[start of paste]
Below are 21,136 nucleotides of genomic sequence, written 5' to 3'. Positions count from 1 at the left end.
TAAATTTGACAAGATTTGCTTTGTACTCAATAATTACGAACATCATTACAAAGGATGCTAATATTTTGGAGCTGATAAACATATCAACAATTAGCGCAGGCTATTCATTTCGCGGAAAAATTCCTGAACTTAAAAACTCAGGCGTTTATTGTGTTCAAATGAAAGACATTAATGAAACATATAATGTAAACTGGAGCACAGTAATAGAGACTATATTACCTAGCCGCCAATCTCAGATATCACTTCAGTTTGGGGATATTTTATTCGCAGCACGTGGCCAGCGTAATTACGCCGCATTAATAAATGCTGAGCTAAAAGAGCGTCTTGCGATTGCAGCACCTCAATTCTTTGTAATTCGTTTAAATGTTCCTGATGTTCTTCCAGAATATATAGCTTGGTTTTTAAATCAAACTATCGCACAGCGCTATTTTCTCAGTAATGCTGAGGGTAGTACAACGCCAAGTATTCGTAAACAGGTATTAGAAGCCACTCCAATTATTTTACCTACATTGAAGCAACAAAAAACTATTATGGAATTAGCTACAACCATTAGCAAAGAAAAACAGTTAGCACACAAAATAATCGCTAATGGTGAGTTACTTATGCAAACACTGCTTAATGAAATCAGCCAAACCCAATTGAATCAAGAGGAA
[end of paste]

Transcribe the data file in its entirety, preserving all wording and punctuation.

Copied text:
Below are 21,136 nucleotides of genomic sequence, written 5' to 3'. Positions count from 1 at the left end.
TAAATTTGACAAGATTTGCTTTGTACTCAATAATTACGAACATCATTACAAAGGATGCTAATATTTTGGAGCTGATAAACATATCAACAATTAGCGCAGGCTATTCATTTCGCGGAAAAATTCCTGAACTTAAAAACTCAGGCGTTTATTGTGTTCAAATGAAAGACATTAATGAAACATATAATGTAAACTGGAGCACAGTAATAGAGACTATATTACCTAGCCGCCAATCTCAGATATCACTTCAGTTTGGGGATATTTTATTCGCAGCACGTGGCCAGCGTAATTACGCCGCATTAATAAATGCTGAGCTAAAAGAGCGTCTTGCGATTGCAGCACCTCAATTCTTTGTAATTCGTTTAAATGTTCCTGATGTTCTTCCAGAATATATAGCTTGGTTTTTAAATCAAACTATCGCACAGCGCTATTTTCTCAGTAATGCTGAGGGTAGTACAACGCCAAGTATTCGTAAACAGGTATTAGAAGCCACTCCAATTATTTTACCTACATTGAAGCAACAAAAAACTATTATGGAATTAGCTACAACCATTAGCAAAGAAAAACAGTTAGCACACAAAATAATCGCTAATGGTGAGTTACTTATGCAAACACTGCTTAATGAAATCAGCCAAACCCAATTGAATCAAGAGGAA